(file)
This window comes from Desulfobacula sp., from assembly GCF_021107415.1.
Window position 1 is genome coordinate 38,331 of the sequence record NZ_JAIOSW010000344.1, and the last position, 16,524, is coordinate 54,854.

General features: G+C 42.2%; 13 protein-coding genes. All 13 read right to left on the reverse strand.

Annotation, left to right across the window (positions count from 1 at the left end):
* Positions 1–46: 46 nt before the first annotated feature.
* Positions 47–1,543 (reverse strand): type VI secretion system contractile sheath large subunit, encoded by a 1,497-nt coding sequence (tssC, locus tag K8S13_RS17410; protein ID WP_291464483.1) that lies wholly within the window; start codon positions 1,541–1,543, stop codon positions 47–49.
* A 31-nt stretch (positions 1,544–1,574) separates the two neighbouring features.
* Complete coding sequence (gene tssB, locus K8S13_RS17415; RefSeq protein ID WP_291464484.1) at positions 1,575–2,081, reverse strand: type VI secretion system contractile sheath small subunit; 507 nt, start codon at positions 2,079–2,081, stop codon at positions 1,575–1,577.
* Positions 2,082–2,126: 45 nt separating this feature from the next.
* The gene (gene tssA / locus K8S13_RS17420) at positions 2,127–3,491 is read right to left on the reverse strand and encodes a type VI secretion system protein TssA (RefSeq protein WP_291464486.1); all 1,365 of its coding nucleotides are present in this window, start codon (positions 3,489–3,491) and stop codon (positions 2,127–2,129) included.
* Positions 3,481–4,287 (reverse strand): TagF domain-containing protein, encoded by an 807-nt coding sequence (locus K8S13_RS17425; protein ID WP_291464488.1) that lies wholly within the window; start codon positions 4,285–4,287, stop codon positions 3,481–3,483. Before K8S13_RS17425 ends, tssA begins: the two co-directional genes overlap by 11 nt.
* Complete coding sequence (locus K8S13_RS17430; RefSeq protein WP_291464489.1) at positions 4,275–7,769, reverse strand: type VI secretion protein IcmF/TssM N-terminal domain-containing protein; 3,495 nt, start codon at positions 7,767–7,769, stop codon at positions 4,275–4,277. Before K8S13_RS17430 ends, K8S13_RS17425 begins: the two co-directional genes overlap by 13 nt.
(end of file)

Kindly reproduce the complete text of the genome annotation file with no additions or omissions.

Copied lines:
This window comes from Desulfobacula sp., from assembly GCF_021107415.1.
Window position 1 is genome coordinate 38,331 of the sequence record NZ_JAIOSW010000344.1, and the last position, 16,524, is coordinate 54,854.

General features: G+C 42.2%; 13 protein-coding genes. All 13 read right to left on the reverse strand.

Annotation, left to right across the window (positions count from 1 at the left end):
* Positions 1–46: 46 nt before the first annotated feature.
* Positions 47–1,543 (reverse strand): type VI secretion system contractile sheath large subunit, encoded by a 1,497-nt coding sequence (tssC, locus tag K8S13_RS17410; protein ID WP_291464483.1) that lies wholly within the window; start codon positions 1,541–1,543, stop codon positions 47–49.
* A 31-nt stretch (positions 1,544–1,574) separates the two neighbouring features.
* Complete coding sequence (gene tssB, locus K8S13_RS17415; RefSeq protein ID WP_291464484.1) at positions 1,575–2,081, reverse strand: type VI secretion system contractile sheath small subunit; 507 nt, start codon at positions 2,079–2,081, stop codon at positions 1,575–1,577.
* Positions 2,082–2,126: 45 nt separating this feature from the next.
* The gene (gene tssA / locus K8S13_RS17420) at positions 2,127–3,491 is read right to left on the reverse strand and encodes a type VI secretion system protein TssA (RefSeq protein WP_291464486.1); all 1,365 of its coding nucleotides are present in this window, start codon (positions 3,489–3,491) and stop codon (positions 2,127–2,129) included.
* Positions 3,481–4,287 (reverse strand): TagF domain-containing protein, encoded by an 807-nt coding sequence (locus K8S13_RS17425; protein ID WP_291464488.1) that lies wholly within the window; start codon positions 4,285–4,287, stop codon positions 3,481–3,483. Before K8S13_RS17425 ends, tssA begins: the two co-directional genes overlap by 11 nt.
* Complete coding sequence (locus K8S13_RS17430; RefSeq protein WP_291464489.1) at positions 4,275–7,769, reverse strand: type VI secretion protein IcmF/TssM N-terminal domain-containing protein; 3,495 nt, start codon at positions 7,767–7,769, stop codon at positions 4,275–4,277. Before K8S13_RS17430 ends, K8S13_RS17425 begins: the two co-directional genes overlap by 13 nt.